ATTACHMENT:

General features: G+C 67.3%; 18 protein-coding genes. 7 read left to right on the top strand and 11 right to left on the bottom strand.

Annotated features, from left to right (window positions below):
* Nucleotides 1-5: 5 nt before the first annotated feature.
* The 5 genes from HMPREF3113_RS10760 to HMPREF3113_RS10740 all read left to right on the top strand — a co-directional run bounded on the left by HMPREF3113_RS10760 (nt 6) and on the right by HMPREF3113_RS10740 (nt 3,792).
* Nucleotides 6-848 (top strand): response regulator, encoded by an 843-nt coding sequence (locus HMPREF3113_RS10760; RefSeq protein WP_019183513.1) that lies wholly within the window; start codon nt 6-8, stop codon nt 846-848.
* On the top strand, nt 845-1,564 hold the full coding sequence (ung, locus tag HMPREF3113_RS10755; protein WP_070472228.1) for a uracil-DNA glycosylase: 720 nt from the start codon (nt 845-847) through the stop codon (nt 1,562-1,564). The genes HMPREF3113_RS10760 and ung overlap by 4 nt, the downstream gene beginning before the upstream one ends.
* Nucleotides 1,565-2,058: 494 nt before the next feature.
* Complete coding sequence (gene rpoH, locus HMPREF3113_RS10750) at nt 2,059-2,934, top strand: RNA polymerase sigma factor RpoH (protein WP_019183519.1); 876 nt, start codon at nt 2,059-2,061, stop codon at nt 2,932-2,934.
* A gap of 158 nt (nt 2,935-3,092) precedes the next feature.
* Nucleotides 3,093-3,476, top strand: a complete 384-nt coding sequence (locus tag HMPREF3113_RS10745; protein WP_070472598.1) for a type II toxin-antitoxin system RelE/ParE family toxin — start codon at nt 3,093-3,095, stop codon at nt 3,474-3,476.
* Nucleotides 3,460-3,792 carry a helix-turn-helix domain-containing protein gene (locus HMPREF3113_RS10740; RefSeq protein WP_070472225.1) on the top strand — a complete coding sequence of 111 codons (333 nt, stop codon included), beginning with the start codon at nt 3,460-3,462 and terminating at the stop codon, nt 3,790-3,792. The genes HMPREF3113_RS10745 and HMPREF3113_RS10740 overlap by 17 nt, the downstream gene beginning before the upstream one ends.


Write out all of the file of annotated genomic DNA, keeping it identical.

General features: G+C 67.3%; 18 protein-coding genes. 7 read left to right on the top strand and 11 right to left on the bottom strand.

Annotated features, from left to right (window positions below):
* Nucleotides 1-5: 5 nt before the first annotated feature.
* The 5 genes from HMPREF3113_RS10760 to HMPREF3113_RS10740 all read left to right on the top strand — a co-directional run bounded on the left by HMPREF3113_RS10760 (nt 6) and on the right by HMPREF3113_RS10740 (nt 3,792).
* Nucleotides 6-848 (top strand): response regulator, encoded by an 843-nt coding sequence (locus HMPREF3113_RS10760; RefSeq protein WP_019183513.1) that lies wholly within the window; start codon nt 6-8, stop codon nt 846-848.
* On the top strand, nt 845-1,564 hold the full coding sequence (ung, locus tag HMPREF3113_RS10755; protein WP_070472228.1) for a uracil-DNA glycosylase: 720 nt from the start codon (nt 845-847) through the stop codon (nt 1,562-1,564). The genes HMPREF3113_RS10760 and ung overlap by 4 nt, the downstream gene beginning before the upstream one ends.
* Nucleotides 1,565-2,058: 494 nt before the next feature.
* Complete coding sequence (gene rpoH, locus HMPREF3113_RS10750) at nt 2,059-2,934, top strand: RNA polymerase sigma factor RpoH (protein WP_019183519.1); 876 nt, start codon at nt 2,059-2,061, stop codon at nt 2,932-2,934.
* A gap of 158 nt (nt 2,935-3,092) precedes the next feature.
* Nucleotides 3,093-3,476, top strand: a complete 384-nt coding sequence (locus tag HMPREF3113_RS10745; protein WP_070472598.1) for a type II toxin-antitoxin system RelE/ParE family toxin — start codon at nt 3,093-3,095, stop codon at nt 3,474-3,476.
* Nucleotides 3,460-3,792 carry a helix-turn-helix domain-containing protein gene (locus HMPREF3113_RS10740; RefSeq protein WP_070472225.1) on the top strand — a complete coding sequence of 111 codons (333 nt, stop codon included), beginning with the start codon at nt 3,460-3,462 and terminating at the stop codon, nt 3,790-3,792. The genes HMPREF3113_RS10745 and HMPREF3113_RS10740 overlap by 17 nt, the downstream gene beginning before the upstream one ends.